The neighborhood swirls around the church like a slow-moving tornado. In 1850, a “pestilence”—probably cholera—hits the area, and the church cares for the sufferers and holds seventy funerals. Rich people begin to move to Chelsea from downtown, and the church’s finances improve. In 1871, the Ninth Avenue elevated train brings its cinders, smoke, and noise to right above the church’s front yard. The church sues the El for damages and eventually wins a few thousand dollars. Upper Fifth Avenue becomes fashionable, rich people move out of Chelsea, and the church’s finances decline. Waves of immigrants from Eastern and Southern Europe come to New York City. By and large, they don’t join Protestant churches, and those churches begin to close. Holy Apostles hangs on. For years at a time, the church gets by only with the help of contributions from Trinity Episcopal, on Wall Street.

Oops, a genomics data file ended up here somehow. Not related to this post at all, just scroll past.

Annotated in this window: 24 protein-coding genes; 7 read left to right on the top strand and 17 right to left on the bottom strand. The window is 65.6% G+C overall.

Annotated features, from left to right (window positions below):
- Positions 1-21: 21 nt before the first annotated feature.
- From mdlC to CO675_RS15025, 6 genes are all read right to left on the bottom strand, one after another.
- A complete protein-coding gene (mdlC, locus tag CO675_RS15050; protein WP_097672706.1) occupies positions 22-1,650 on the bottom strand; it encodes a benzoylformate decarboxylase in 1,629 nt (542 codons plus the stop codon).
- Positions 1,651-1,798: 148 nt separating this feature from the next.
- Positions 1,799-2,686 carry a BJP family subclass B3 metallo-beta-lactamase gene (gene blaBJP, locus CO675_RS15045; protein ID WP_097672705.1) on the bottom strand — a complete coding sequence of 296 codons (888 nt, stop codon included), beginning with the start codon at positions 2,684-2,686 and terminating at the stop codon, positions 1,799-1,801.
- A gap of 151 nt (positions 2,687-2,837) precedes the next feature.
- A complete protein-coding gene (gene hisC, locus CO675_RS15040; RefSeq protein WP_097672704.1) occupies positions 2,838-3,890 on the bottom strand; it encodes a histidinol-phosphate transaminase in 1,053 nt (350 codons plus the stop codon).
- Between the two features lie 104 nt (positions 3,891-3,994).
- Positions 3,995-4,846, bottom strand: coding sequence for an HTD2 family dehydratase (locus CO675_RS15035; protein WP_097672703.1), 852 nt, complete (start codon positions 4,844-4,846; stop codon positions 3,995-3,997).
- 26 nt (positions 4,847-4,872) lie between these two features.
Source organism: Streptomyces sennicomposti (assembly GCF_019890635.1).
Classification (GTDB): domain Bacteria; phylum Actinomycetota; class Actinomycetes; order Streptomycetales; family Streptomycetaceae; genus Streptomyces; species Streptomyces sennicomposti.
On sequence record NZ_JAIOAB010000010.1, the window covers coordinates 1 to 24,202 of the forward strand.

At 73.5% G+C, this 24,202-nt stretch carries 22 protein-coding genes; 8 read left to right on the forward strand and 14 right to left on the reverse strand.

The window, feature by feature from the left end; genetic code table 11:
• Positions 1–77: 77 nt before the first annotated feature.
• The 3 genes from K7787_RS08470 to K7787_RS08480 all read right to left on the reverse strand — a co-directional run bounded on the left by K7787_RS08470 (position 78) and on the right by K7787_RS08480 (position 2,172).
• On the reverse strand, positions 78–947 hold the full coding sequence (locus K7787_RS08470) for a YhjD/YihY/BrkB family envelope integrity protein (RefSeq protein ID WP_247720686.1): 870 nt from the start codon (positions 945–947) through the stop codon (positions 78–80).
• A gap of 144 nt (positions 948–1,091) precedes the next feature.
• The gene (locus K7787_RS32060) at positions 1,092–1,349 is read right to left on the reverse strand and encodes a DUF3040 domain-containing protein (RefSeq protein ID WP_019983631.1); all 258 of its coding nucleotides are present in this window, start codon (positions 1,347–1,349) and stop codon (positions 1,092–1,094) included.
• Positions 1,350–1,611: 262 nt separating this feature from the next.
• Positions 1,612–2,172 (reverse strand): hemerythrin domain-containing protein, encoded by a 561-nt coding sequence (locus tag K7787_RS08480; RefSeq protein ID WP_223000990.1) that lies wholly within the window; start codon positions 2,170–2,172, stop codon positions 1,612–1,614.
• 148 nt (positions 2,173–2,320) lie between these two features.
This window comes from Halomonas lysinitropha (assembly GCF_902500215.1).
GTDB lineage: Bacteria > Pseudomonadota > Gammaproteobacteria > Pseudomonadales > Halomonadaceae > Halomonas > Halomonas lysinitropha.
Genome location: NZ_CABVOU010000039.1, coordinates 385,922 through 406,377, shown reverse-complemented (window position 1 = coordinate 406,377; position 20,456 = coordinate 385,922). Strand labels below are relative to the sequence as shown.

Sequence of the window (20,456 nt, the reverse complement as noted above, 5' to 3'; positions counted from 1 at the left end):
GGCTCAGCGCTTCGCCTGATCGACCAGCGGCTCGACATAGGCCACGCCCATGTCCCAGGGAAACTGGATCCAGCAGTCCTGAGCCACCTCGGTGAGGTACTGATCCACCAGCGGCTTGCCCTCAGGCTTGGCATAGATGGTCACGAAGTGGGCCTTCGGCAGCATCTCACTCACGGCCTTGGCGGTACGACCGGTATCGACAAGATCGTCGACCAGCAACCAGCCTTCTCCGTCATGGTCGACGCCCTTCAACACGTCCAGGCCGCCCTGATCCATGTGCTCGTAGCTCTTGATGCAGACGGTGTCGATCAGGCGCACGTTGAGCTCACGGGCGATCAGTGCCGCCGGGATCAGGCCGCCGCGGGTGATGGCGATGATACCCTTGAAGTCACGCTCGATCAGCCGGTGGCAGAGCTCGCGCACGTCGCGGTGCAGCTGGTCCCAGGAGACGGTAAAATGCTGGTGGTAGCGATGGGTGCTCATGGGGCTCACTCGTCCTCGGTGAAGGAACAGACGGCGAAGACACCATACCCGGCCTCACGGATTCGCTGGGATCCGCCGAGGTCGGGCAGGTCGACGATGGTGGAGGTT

Reformers like Jacob Riis speak at Holy Apostles. In the early nineteen-hundreds, the church inclines to the leftist, progressivist beliefs of the Social Gospel, an affinity that will go on. Still, its congregation is never large. Money remains a problem. Somehow, the church stays open through mixed fortunes during war, depression, and war. Its steeple keeps wanting to fall over and must be shored up expensively. In the twenties, there is a fire. In 1940-41, the Ninth Avenue El is torn down, to the church’s relief. After the Second World War, congregants to whom the pastor had sent long letters while they were away in the service drift from the church. High-rise apartment buildings erected by the International Ladies’ Garment Workers’ Union for moderate-income people rise above the steeple on several sides. The church looks to the neighborhood for new members and finds some, mostly West Indian and American black people.